The translation system enabled the creation of clans that could fend off attackers 24 hours a day because some clanmates were always awake. And Machine Zone layered a Civilization-like strategy game on top of the technologies — one that was designed to enable players to spend as much as they wanted to impress their clanmates and defeat enemies. A Belgian publication reported that a 15-year-old Game of War player from Antwerp spent $41,400 on in-app purchases on his mother’s credit card.
Machine Zone launched the game in July 2013. All of that work paid off with a top-grossing mobile title. The title steadily climbed the charts, and it settled in at No. 2 or No. 3, behind Clash of Clans and Candy Crush Saga. At the moment, Game of War is the No. 2 top-grossing title.
Machine Zone has now grown to more than 300 people, or about twice the size of rival Supercell. That’s still a very small number of employees relative to revenues, and it means that Machine Zone’s built-in costs can’t be all that high.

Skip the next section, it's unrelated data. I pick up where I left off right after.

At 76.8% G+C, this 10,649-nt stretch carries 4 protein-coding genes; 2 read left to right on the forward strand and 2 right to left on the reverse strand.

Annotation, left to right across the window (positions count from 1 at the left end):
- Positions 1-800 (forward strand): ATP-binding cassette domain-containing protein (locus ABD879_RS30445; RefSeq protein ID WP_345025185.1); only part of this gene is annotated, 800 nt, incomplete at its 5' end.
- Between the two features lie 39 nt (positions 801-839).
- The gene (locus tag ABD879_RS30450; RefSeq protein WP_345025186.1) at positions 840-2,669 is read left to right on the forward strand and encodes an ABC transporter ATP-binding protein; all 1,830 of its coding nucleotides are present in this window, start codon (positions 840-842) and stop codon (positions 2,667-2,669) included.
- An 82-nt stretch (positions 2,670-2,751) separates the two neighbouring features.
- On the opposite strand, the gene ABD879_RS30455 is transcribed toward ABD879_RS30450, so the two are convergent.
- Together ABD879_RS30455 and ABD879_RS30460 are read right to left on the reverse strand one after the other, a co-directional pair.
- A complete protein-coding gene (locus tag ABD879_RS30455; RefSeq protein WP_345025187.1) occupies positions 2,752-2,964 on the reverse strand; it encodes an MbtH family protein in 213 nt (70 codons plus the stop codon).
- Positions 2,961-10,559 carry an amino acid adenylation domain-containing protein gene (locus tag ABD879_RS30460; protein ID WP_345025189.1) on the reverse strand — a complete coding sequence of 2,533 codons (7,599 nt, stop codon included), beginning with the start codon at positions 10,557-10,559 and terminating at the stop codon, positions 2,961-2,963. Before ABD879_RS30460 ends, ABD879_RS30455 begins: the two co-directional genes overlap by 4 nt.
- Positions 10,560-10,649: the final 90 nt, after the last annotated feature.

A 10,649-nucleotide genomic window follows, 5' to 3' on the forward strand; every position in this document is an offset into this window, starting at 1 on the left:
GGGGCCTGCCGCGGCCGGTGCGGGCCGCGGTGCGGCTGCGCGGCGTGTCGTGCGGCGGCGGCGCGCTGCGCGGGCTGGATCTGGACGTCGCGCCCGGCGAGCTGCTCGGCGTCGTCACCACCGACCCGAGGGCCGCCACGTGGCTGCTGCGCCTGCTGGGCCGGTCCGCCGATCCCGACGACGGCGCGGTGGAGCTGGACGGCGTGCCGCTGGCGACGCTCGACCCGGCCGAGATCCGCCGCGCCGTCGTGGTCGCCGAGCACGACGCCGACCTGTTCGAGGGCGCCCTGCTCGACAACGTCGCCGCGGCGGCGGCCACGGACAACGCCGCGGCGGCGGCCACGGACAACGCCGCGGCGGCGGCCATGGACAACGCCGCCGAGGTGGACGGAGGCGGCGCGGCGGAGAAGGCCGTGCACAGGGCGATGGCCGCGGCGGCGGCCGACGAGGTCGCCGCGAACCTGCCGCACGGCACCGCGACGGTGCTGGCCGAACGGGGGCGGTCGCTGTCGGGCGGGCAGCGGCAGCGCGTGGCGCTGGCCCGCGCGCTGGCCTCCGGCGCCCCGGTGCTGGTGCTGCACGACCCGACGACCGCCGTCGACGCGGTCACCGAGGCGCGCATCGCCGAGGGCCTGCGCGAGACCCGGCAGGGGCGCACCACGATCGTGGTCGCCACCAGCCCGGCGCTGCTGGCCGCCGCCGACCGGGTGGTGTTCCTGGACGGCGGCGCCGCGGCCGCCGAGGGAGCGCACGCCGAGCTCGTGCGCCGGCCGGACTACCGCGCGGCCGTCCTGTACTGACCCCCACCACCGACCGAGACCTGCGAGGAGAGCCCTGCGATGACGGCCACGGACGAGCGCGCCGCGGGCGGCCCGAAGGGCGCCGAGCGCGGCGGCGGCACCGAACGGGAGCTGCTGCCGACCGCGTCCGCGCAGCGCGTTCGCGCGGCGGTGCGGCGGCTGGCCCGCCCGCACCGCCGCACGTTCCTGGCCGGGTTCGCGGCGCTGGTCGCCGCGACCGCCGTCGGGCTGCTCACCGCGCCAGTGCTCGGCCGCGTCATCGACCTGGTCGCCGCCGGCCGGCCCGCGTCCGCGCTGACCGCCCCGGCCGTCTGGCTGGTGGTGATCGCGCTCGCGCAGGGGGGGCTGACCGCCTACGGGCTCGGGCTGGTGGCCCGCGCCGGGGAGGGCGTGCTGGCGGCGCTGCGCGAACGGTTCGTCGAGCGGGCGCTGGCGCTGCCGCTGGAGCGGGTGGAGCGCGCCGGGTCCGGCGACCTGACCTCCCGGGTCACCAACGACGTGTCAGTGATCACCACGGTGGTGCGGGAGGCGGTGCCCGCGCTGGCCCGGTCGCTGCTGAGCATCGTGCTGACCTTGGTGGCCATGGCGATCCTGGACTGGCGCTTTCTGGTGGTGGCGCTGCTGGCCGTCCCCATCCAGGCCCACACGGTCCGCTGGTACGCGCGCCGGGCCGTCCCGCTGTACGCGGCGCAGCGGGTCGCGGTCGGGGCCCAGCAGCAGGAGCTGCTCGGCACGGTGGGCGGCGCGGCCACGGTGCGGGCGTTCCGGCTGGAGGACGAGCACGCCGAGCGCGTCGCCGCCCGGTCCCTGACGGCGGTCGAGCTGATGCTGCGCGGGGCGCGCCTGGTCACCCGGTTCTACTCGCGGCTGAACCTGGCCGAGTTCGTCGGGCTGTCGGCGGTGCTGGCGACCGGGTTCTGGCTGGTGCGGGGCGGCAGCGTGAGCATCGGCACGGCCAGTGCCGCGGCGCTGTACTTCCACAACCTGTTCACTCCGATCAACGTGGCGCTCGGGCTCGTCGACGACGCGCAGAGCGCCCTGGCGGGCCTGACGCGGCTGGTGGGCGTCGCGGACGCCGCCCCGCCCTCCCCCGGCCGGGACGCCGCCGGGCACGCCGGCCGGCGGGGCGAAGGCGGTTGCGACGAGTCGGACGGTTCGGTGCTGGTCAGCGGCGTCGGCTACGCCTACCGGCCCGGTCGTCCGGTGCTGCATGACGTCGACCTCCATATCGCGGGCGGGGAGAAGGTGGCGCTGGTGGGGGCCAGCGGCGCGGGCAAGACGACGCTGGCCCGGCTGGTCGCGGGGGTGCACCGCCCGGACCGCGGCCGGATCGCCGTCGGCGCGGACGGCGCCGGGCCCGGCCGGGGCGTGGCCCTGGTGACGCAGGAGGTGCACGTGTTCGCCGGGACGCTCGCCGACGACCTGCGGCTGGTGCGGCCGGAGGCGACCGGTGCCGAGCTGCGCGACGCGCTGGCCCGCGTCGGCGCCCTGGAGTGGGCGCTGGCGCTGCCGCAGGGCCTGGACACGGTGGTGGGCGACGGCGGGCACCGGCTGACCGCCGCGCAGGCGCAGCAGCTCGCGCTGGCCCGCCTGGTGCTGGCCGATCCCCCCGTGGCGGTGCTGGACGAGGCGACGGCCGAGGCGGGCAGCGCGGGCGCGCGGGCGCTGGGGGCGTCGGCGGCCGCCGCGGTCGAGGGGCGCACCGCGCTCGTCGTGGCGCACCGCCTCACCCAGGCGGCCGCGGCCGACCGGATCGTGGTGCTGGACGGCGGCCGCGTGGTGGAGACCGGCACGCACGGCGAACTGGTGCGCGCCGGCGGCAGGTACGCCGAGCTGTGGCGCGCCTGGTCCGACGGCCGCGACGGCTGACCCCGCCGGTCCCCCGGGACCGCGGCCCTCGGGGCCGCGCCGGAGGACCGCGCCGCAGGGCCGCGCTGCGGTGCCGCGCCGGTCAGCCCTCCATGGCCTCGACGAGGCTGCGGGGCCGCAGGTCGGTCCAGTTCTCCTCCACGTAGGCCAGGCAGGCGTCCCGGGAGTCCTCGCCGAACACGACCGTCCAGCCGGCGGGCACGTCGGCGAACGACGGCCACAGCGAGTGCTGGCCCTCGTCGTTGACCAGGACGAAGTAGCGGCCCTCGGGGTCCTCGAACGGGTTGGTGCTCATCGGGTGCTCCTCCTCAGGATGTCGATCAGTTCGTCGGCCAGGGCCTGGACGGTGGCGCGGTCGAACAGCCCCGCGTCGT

That raises the question. If Leydon’s company makes so much money from a single game, why does Machine Zone need to raise money? The logical answer is that the company is spending ahead of its revenue.
Of course, Machine Zone had been rumored to be doing the exact same thing before, and no outcome was ever announced. The Wall Street Journal reported in July 2014 that Machine Zone was trying to raise a $250 million round of funding at a $3 billion valuation. That round was never announced, but several sources believe that JPMorgan Chase finalized an investment. JPMorgan apparently wants others to invest in the current round, sources say, as it is evidently not going to provide all of the funding itself this time. At the time, the WSJ reported that Machine Zone was expecting to generate more than $600 million in revenue in 2014.